Many people don’t like to talk about death but they will if it has anything to do with protecting their assets – including digital assets. Digital assets are your online accounts, digital currencies, online accounts, passwords, digital files, user names, and any Terms of Service Agreements (TOSA) that you signed. With the growth of digital technology and use, these assets are expected to be worth over US$5 billion by year 2020. You will need and should have a will drawn up to protect these assets either after death or in case of incapacity to ensure that your loved ones gain legal access to these assets.
The First Step: Assigning Assets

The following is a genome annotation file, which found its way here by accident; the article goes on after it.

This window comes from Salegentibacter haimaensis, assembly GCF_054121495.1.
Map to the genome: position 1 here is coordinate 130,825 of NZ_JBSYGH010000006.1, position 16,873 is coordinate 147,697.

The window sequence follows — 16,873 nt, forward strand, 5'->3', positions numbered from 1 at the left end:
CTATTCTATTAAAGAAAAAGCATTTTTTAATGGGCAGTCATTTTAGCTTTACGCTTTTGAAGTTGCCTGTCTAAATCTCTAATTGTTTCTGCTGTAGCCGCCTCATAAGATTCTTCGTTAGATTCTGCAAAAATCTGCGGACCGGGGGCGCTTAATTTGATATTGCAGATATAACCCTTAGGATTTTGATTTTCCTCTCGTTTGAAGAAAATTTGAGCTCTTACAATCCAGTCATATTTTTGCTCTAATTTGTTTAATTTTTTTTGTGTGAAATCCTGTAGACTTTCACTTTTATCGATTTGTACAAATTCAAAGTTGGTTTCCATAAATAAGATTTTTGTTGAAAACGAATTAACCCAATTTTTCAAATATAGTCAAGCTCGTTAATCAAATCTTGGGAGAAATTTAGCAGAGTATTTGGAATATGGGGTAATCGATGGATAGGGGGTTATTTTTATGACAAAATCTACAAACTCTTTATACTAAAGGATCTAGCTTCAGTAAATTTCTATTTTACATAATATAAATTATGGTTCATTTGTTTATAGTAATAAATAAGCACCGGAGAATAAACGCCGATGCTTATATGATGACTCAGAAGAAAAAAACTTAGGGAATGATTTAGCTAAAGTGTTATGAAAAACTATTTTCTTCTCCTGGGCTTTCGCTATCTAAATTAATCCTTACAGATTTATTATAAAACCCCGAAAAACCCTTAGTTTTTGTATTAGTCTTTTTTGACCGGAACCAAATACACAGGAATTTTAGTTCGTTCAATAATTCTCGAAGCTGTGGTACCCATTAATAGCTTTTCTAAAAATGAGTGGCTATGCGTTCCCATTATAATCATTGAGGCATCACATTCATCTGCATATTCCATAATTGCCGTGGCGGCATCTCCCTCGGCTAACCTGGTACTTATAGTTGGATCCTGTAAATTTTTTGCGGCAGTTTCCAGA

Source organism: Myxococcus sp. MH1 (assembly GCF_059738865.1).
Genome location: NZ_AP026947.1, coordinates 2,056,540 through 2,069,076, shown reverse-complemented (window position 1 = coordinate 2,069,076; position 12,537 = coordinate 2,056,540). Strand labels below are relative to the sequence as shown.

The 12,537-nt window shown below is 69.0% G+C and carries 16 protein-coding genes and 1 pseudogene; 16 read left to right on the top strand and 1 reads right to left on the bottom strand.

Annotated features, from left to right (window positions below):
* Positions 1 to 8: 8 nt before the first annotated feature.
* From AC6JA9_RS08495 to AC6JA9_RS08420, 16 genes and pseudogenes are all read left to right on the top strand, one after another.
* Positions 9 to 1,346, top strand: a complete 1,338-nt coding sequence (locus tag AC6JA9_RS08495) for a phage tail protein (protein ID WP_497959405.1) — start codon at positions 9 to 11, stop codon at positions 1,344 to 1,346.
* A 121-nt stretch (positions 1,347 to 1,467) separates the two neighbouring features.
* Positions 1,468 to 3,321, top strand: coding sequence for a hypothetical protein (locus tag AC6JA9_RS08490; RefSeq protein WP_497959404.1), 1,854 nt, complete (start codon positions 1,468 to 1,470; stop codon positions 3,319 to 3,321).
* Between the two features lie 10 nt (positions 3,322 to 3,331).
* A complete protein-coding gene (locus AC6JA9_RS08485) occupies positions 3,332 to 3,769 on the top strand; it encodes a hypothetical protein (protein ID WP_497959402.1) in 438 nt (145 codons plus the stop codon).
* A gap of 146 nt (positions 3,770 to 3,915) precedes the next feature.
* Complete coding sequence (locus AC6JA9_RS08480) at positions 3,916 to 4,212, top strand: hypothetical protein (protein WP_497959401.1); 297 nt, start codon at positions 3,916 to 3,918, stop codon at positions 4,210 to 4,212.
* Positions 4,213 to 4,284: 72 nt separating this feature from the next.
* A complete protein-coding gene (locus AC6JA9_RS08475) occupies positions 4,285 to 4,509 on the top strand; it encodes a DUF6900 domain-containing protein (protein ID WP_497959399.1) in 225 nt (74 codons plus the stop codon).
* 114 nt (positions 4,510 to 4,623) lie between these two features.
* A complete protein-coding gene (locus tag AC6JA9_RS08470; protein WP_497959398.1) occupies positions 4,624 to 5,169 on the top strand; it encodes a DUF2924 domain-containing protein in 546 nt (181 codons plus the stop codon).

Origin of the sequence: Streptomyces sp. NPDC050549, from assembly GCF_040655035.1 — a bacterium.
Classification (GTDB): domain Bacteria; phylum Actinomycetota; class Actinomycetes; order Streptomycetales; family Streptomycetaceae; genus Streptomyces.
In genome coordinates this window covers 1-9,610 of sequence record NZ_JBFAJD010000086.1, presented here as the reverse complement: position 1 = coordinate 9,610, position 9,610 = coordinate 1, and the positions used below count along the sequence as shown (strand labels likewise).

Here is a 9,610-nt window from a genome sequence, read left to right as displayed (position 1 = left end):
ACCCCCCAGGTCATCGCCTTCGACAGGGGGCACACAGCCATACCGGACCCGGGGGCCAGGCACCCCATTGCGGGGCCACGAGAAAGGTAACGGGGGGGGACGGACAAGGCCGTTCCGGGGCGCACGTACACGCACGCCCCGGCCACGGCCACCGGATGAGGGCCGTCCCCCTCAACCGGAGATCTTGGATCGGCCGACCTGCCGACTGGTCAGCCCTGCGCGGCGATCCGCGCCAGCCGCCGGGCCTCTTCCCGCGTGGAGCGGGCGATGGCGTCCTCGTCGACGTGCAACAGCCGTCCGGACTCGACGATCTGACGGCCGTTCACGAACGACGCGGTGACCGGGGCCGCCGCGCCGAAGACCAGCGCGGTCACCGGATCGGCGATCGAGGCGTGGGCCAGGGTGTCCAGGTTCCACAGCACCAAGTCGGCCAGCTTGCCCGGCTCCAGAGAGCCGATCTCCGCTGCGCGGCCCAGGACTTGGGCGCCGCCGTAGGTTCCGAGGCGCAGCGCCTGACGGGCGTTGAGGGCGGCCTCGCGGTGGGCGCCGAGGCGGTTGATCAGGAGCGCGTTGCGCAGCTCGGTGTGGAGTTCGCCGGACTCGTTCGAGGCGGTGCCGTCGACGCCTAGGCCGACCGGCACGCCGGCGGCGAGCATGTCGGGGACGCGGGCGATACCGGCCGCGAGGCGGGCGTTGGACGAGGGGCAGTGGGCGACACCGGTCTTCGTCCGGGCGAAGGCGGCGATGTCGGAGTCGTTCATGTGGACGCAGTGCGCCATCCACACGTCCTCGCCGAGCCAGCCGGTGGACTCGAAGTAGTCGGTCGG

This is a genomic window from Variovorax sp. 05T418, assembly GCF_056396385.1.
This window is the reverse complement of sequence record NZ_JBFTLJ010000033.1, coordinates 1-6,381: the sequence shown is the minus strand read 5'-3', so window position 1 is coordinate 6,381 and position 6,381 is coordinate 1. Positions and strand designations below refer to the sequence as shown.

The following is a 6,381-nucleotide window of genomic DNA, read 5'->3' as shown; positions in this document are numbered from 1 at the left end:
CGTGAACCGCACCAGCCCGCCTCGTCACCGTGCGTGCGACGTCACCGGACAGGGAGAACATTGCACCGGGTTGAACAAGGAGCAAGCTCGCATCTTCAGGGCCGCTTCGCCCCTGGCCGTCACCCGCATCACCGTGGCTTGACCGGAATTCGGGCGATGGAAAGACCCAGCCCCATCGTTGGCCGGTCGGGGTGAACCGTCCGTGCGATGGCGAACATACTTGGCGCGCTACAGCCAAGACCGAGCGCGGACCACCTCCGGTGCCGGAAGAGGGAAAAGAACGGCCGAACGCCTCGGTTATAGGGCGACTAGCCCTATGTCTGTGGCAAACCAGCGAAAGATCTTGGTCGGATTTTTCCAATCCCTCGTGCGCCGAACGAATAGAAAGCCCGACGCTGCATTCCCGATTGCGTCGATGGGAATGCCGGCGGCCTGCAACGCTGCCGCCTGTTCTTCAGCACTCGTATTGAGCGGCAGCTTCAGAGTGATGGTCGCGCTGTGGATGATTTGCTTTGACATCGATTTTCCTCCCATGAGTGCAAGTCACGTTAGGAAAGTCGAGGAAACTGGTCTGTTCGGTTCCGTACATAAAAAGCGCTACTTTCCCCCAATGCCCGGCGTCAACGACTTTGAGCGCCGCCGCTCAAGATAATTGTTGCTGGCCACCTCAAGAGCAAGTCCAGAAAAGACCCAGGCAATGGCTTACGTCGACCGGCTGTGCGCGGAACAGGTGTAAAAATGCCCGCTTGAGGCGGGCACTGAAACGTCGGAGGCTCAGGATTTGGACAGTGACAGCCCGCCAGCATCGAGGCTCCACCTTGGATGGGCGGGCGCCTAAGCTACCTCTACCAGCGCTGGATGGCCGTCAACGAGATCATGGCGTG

Before anything else, you will have to list down all your digital and traditional assets since your will or estate documents will incorporate all assets. You will need a fiduciary, an executor for your traditional assets, a personal agent with power of attorney in case of incapacity to make decisions, and a trustee. These are the individuals chosen by you to manage all your assets according to your wishes so it is important to select them wisely.
The main issue facing digital assets is the fact that they are not tangible assets and exist primarily on the Internet. The individual tasked to manage your digital assets will have to deal with extenuating circumstances far different because these digital assets may or may not have monetary value. In fact, they are valuable to you because they represent something sentimental to you like a memory or a milestone.
The Second Step: Understanding the Laws on Digital Assets